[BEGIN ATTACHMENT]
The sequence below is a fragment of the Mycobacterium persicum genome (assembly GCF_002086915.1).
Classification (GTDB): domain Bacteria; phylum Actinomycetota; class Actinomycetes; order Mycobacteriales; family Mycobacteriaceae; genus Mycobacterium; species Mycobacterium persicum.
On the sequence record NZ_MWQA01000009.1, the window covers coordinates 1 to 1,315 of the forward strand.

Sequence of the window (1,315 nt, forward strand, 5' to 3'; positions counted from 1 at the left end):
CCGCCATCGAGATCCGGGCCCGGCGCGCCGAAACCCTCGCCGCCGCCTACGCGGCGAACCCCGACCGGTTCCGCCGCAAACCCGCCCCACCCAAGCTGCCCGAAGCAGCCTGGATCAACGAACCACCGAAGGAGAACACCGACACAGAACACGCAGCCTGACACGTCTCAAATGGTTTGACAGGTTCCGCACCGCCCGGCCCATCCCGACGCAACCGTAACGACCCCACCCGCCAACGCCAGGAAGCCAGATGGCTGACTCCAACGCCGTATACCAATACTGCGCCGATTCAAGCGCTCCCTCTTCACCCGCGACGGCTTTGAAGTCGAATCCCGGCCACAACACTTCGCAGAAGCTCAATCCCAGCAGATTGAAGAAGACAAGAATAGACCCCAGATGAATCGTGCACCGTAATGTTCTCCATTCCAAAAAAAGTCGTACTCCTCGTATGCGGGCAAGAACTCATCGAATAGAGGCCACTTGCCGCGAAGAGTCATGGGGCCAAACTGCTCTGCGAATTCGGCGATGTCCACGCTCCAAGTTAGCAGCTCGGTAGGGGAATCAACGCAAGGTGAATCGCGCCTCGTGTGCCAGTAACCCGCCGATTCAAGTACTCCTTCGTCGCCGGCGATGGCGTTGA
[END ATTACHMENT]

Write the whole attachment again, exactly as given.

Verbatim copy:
The sequence below is a fragment of the Mycobacterium persicum genome (assembly GCF_002086915.1).
Classification (GTDB): domain Bacteria; phylum Actinomycetota; class Actinomycetes; order Mycobacteriales; family Mycobacteriaceae; genus Mycobacterium; species Mycobacterium persicum.
On the sequence record NZ_MWQA01000009.1, the window covers coordinates 1 to 1,315 of the forward strand.

Sequence of the window (1,315 nt, forward strand, 5' to 3'; positions counted from 1 at the left end):
CCGCCATCGAGATCCGGGCCCGGCGCGCCGAAACCCTCGCCGCCGCCTACGCGGCGAACCCCGACCGGTTCCGCCGCAAACCCGCCCCACCCAAGCTGCCCGAAGCAGCCTGGATCAACGAACCACCGAAGGAGAACACCGACACAGAACACGCAGCCTGACACGTCTCAAATGGTTTGACAGGTTCCGCACCGCCCGGCCCATCCCGACGCAACCGTAACGACCCCACCCGCCAACGCCAGGAAGCCAGATGGCTGACTCCAACGCCGTATACCAATACTGCGCCGATTCAAGCGCTCCCTCTTCACCCGCGACGGCTTTGAAGTCGAATCCCGGCCACAACACTTCGCAGAAGCTCAATCCCAGCAGATTGAAGAAGACAAGAATAGACCCCAGATGAATCGTGCACCGTAATGTTCTCCATTCCAAAAAAAGTCGTACTCCTCGTATGCGGGCAAGAACTCATCGAATAGAGGCCACTTGCCGCGAAGAGTCATGGGGCCAAACTGCTCTGCGAATTCGGCGATGTCCACGCTCCAAGTTAGCAGCTCGGTAGGGGAATCAACGCAAGGTGAATCGCGCCTCGTGTGCCAGTAACCCGCCGATTCAAGTACTCCTTCGTCGCCGGCGATGGCGTTGA